Tag Archives: news

The Onion on the Science Channel

Via The Onion:

SILVER SPRING, MD—Frustrated by continued demands from viewers for more
awesome and extreme programming, Science Channel president Clark
Bunting told reporters Tuesday that his cable network was “completely
incapable” of watering down science any further than it already had.

“Look, we’ve tried, we really have, but it’s simply not possible to set
the bar any lower,” said a visibly exhausted Bunting, adding that he
“could not in good conscience” make science any more mindless or
insultingly juvenile. “We already have a show called Really Big Things, which is just ridiculous if you think about it, and one called Heavy Metal Taskforce, which I guess deals with science on some distant level, though I don’t know what it is. Plus, there’s Punkin Chunkin.”

Punkin Chunkin, for Christ’s sake,” added Bunting,
referring to the popular program in which contestants launch oversized
pumpkins into the air using catapults. “What more do you people want?”

The entire article is hilarious, go read it.  Seriously, this is how I typically feel when I see stuff coming through on any of the Discovery properties.  The History channel isn’t doing much better of late either.

My Father makes the paper

The Burlington Freepress is a Gannett site (like our own Poughkeepsie Journal), so this link will probably be useless in a week.  However, right now there is a 4 page article on the EC Fiber project, to bring Fiber to the home for 22 rural towns.  My father gets the photo and quoted a few times in the article.

RYAN MERCER, Free Press

Jim Dague, a Granville road commissioner and the town’s liaison to the East Central Vermont Community Fiber Network, or EC Fiber, is waiting along with 21 other rural Vermont communities to hear whether the Department of Agriculture’s Rural Utility Service will award a $69 million stimulus loan to the high-speed Internet project.

The article itself is largely an attack piece against the project, citing a failed venture in 2004 in New Hampshire, and quoting another company that is competing for the stimulus money.  It is curious how the troops get rallied by the telcos any time a municipality wants to build out their own network.  Having watched, and participated in, the brain drain of central Vermont due to lack of modern infrastructure, I’m very much hoping EC fiber gets the stimulus funds and succeeds.

Does your phone affect your news coverage?

I’ve noticed an interesting behavior, recently, which is geek gadget validation syndrome.  If you buy something as a geek, your purchase is validated if someone else buys the same thing after you’ve shown in / recommended it to them.  You see it with the cult of iPhone quite often, and with all the android devices out there now, I’ve seen the same thing between owners of different models.  Given that there is no ultimate device, they all have plus and minus, the validation syndrome tends to be ever worse.  It’s sort of like a close political race, or the eternal vi / emacs “war”.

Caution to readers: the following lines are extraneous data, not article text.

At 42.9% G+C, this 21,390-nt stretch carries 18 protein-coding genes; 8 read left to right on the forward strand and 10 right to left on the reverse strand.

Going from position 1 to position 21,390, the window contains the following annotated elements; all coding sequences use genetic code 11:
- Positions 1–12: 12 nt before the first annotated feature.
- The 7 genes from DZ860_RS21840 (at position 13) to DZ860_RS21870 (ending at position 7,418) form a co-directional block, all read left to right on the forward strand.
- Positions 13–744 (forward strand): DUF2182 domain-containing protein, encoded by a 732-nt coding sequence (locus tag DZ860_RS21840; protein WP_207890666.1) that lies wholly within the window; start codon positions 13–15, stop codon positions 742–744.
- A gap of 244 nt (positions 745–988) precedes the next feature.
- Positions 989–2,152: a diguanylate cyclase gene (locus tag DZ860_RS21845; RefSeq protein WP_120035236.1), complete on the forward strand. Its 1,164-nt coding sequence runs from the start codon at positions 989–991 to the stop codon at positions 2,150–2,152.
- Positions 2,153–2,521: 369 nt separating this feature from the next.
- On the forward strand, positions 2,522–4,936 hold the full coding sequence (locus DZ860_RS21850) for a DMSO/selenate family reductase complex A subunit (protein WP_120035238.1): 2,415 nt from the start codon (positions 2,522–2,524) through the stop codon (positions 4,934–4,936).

Given that behavior, I’d really like it if tech news writers disclosed what laptop they are working with and what their cell phone is, much like people reporting on financial institutions will often disclose if they are an investor in the company.  I’m not sure it would make the news reporting any better, but it would at least be easier to figure out the sources of bias.

iTunes will not be the savior of the news media

I was listening to Fresh Air last night on the author of new book on google.  It started with a nice lay person description of a lot of what Google has been working on, and how the company evolved into the worlds biggest advertising firm.  When the laundry list of Google properties got to Google News, the interviewy made the following statement:

On the other hand, there is evidence that it can be done, and
Apple’s iTunes is a classic piece of evidence in this regard. I mean,
the idea that music – I mean, just think about five years ago, the
music companies were suing their customers on college campuses for what
they called illegally downloading their music. And it was illegal, by
the way. You know, they were breaking the law to do that, but it was so
commonplace that no one thought it was against the law to do it.

Well,
Apple comes along and they said we’ll charge you only $.99 and you can
pick the music you want. You could listen to a little segment of it
before you buy it, and you could buy individual songs. You don’t have
to get stuck with buying an entire CD for X many more dollars. And it
took off like gangbusters, and it’s been a great success for Apple and
something the customers who were used to free music have accepted. So
there are some models that suggest it can be done, but it won’t be
easy.

When looking for a general purpose solution to the fall off of newspapers, there are 3 models that are always put out there which “prove” that paywalls will work: The Wall Street Journal, NPR, and iTunes.  And they are all wrong, and present an over simplification.  The issue is, none of these things apply generally to the local newspaper model.  Clay Shirky does a better job of explaining why than I, but I will take a stab at the iTunes front.